That is part of the controversy in the proposals for restoring the Ballona Wetlands. The basic engineering in the State's "preferred" plan mimics not the conditions of "prior to disturbance", which logically is about 200 years ago when the wetlands were a low lying river delta region which had only a limited connection to the ocean except in winter, when floods would break through the sand bar. Instead it mimics a full time always-connected to the ocean bay-like area which last occurred here 4000 years ago. To do this is estimated to cost $100 million.

To see maps of the difference between 200 and 4000 years ago, see this link:


 

These differences are described in the State's existing conditions report, which is posted here:


https://drive.google.com/file/d/0B5SGRAMv8RXub2hjTzFjN0FEMVk/view?usp=sharing


The difference between these two is that 200 years ago, we had three natural habitat types: saltwater, freshwater and upland wildflower areas, and that 4000 years ago, the area was mostly ocean water, like is proposed to be the dominant feature in the State's proposal. As the site will now be mostly wet, most of the long-used walking paths will be eliminated except for a trail around the perimeter.

Some have said that the state's plan seeks to replace the lagoons at Ballona which were open to the ocean all year-round that were lost to development. 
For a map showing this:
https://goo.gl/photos/CYhEZFg6T4KwNY8S6



I would agree that some of the western lagoon areas that are still present in the Ballona region (Ballona Lagoon, the Grand Canal, Del Rey Lagoon) were usually open to the sea year round, at least based on the historical USGS maps. These are owned by the City of Los Angeles. Additional lagoons shown on this map are now part of the Marina Del Rey harbor, which, contrary to popular belief, actually has fish and seals and other creatures. So it also functions as a wetland habitat. However, most of the state-owned lands at the Ballona Wetlands were not lagoons 200 years ago as mother nature had filled them in. Thus the state's proposal to turn them into lagoons is not historically accurate.

As page 17 of the 8/18/2006 Ballona Existing conditions report says:
"2,000 to 200 years ago - Fluvial sediments continued to fill the lagoon. Deposited sediments resulted in coastal plain accretion in a southwesterly direction and saltmarsh expansion west towards the inlet. Altschul et al. (2005) inferred that a double barrier at the inlet formed about 1,000 years ago as a result of the sediment-rich environment and that extensive mudflats also formed within the lagoon. By 200 years ago, sediment accumulation almost entirely eliminated the lagoon and formed a complex of salt and freshwater marshes, ephemeral freshwater pools and sandy islands behind the barrier. At this stage the marshes extended south to El Segundo Sand Dunes and Del Rey Bluffs, north beyond Ballona Lagoon and Venice Canals and east as far as the confluence of the Ballona and Centinela Creeks."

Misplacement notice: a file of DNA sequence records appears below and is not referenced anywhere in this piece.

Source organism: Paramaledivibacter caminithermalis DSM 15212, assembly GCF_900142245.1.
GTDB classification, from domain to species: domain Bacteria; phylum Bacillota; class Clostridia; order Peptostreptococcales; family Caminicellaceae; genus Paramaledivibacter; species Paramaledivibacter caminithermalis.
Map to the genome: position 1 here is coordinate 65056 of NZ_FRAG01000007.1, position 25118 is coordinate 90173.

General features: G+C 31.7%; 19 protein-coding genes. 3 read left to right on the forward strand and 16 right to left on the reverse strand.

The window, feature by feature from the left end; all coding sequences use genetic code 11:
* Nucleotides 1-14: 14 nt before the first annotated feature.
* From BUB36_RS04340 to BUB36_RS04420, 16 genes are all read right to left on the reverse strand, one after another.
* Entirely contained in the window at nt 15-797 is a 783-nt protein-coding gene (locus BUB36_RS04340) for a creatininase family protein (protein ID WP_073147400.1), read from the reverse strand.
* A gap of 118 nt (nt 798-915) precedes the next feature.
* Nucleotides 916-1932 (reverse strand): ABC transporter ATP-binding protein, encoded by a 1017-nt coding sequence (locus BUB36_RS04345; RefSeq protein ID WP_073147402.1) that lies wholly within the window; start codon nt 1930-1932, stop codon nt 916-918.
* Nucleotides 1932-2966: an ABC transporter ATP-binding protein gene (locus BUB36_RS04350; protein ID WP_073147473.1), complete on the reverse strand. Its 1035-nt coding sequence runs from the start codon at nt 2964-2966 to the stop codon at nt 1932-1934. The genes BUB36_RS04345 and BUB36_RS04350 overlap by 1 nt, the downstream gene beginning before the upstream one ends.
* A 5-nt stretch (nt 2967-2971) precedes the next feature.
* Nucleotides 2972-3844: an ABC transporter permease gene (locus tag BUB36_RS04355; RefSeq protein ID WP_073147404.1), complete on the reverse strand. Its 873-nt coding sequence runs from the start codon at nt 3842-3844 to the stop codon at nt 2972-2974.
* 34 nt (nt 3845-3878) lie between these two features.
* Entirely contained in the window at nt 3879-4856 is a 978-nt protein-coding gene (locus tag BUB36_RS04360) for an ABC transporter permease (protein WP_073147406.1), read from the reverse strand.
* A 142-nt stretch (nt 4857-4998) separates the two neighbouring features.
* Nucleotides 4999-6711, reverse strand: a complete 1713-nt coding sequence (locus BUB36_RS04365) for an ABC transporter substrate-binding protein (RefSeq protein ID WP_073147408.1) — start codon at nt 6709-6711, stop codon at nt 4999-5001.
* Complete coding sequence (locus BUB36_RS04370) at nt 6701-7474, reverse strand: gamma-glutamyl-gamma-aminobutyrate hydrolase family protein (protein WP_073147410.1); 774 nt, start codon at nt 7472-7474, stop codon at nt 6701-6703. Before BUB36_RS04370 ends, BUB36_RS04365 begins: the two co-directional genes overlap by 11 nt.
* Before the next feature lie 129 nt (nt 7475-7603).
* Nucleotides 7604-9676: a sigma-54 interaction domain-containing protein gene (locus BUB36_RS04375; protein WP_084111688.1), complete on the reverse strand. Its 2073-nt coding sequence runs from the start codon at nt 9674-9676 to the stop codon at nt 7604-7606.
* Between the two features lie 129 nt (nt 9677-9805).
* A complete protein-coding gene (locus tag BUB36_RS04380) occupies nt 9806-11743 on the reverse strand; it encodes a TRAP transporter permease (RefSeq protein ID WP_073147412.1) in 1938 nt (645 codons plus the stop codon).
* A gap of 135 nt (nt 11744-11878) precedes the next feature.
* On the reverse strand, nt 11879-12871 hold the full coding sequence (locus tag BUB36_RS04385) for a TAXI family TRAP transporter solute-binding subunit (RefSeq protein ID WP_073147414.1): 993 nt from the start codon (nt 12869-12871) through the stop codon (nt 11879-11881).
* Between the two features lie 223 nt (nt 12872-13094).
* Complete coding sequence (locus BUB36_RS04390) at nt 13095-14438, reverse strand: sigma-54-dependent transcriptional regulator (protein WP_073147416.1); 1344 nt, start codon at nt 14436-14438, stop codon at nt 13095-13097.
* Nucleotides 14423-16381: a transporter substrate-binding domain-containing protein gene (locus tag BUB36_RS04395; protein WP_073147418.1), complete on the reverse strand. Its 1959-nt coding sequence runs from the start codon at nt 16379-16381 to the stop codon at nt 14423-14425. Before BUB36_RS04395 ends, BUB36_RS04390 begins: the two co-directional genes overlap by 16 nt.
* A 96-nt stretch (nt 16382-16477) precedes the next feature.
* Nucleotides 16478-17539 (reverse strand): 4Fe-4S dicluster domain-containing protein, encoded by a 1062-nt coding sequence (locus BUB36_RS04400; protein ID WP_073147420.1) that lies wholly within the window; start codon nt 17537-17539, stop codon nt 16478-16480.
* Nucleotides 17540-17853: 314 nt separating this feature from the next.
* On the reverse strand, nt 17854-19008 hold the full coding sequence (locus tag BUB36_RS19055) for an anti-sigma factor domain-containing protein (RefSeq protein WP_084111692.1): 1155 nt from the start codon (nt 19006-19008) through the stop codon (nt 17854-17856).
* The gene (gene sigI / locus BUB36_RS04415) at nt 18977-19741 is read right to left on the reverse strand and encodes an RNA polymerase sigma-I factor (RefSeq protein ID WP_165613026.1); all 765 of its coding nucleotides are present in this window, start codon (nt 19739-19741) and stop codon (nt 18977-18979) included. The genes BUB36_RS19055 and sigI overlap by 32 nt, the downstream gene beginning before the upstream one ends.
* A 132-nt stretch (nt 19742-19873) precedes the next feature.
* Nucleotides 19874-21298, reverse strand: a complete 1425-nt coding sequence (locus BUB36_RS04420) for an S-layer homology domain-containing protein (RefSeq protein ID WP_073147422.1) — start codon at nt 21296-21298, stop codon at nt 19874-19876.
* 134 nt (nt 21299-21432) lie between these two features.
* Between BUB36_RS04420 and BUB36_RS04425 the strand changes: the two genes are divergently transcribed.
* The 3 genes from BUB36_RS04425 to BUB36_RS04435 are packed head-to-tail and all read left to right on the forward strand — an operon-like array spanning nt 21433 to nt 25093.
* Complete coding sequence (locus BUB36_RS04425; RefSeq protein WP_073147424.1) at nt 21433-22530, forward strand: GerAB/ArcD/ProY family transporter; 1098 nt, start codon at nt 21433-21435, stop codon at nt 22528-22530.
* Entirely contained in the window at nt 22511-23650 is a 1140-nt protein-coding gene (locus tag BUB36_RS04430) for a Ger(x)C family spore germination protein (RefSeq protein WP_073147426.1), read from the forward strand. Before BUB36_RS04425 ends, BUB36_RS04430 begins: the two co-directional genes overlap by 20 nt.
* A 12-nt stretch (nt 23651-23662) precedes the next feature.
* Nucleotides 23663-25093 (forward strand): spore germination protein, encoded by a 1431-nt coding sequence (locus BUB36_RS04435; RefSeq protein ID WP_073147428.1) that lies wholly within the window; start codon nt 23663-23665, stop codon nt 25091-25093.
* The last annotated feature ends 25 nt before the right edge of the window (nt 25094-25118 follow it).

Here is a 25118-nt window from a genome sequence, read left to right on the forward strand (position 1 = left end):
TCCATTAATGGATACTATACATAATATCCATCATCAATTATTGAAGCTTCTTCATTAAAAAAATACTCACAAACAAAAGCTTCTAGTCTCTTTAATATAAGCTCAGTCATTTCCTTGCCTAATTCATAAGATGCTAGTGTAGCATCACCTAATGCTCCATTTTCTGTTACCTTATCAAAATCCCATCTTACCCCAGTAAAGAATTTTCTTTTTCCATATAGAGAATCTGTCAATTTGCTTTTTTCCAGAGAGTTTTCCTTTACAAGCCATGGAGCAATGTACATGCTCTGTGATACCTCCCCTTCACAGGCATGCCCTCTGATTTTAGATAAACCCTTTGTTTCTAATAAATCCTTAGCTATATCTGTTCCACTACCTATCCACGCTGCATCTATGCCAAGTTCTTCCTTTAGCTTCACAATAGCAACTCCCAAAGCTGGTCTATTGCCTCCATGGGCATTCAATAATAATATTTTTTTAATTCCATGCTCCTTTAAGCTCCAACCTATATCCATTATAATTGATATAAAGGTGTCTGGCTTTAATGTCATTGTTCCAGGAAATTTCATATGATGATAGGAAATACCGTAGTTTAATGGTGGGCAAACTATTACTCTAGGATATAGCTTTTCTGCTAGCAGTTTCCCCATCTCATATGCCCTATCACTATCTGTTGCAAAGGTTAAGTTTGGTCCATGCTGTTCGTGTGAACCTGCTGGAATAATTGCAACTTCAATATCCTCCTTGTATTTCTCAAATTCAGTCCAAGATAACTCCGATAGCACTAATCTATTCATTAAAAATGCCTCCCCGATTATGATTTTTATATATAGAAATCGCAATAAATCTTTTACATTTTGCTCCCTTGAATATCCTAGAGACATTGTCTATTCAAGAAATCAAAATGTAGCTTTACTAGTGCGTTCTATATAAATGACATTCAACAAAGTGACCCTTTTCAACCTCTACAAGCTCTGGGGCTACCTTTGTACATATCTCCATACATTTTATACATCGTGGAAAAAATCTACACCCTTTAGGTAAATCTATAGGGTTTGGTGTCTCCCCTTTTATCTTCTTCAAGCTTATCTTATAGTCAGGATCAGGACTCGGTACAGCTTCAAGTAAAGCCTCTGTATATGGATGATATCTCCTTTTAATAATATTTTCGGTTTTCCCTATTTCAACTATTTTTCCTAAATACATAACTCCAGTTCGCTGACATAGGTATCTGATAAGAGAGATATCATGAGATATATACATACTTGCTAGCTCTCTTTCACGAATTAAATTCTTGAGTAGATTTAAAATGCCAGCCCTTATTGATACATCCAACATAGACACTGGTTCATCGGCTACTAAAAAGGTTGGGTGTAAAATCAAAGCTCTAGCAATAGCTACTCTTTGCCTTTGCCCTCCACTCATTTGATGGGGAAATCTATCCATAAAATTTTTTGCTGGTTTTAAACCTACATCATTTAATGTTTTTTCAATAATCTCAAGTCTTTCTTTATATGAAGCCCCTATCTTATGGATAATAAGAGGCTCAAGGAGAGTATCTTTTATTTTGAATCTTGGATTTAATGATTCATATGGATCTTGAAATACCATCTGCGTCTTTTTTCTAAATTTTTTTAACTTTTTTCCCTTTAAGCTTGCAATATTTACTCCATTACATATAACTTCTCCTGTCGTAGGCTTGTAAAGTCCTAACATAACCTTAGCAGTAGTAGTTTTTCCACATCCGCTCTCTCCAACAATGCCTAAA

In order to create the state proposal, 20 feet or more of dirt must be scooped out of 100's of acres of the marsh, and it would be dumped on the south side along Jefferson and Culver Blvds. rising 10 to 15 feet above these roads. These might be very conveniently beneficial to Playa Vista's condos as Jefferson and Culver are in a tsunami zone and tall (and un-natural) earthen walls would prevent flooding there. But should our state-owned wetlands be filled in so as to prevent flooding their condos which they built in a flood plain when they must have known that climate change, or whatever you call it, was causing the threat of sea level rise?

The dirt would also be dumped in the location preferred by the Annenberg Foundation for their supermarket-sized nature center complex near the 90 freeway, giving them an unnatural hill that will undoubtedly give them an ocean-view site where there is not one now.

The state plan also features removal of the levees along Ballona Creek, which while they are not-natural, this would allow the heavily polluted water in the creek to pour into the protected wetlands, leading to a different and worse non-natural result. The cost of cleaning up the water in Ballona Creek is estimated at $3 billion, and that is not mentioned in the $100 million cost estimates of a restoration plan that removes the Ballona Creek levees. This is a good reason to not remove the levees.

So ultimately, the state's plan features an unnatural deep ocean bay filled with urban polluted street drainage and two areas of unnatural hills. I am sure that engineering firms would love this plan but it is not historically accurate. So it's hard to call it a restoration. This is why I support keeping the levees, and restoring the wetlands to a marshy delta concept that is first, more like what the area looked like "prior to disturbance" when development of this area began and second, it requires less land alteration and habitat destruction with bulldozers and will thus cost much less. Finally, it preserves more of our trails and existing wildlife biodiversity.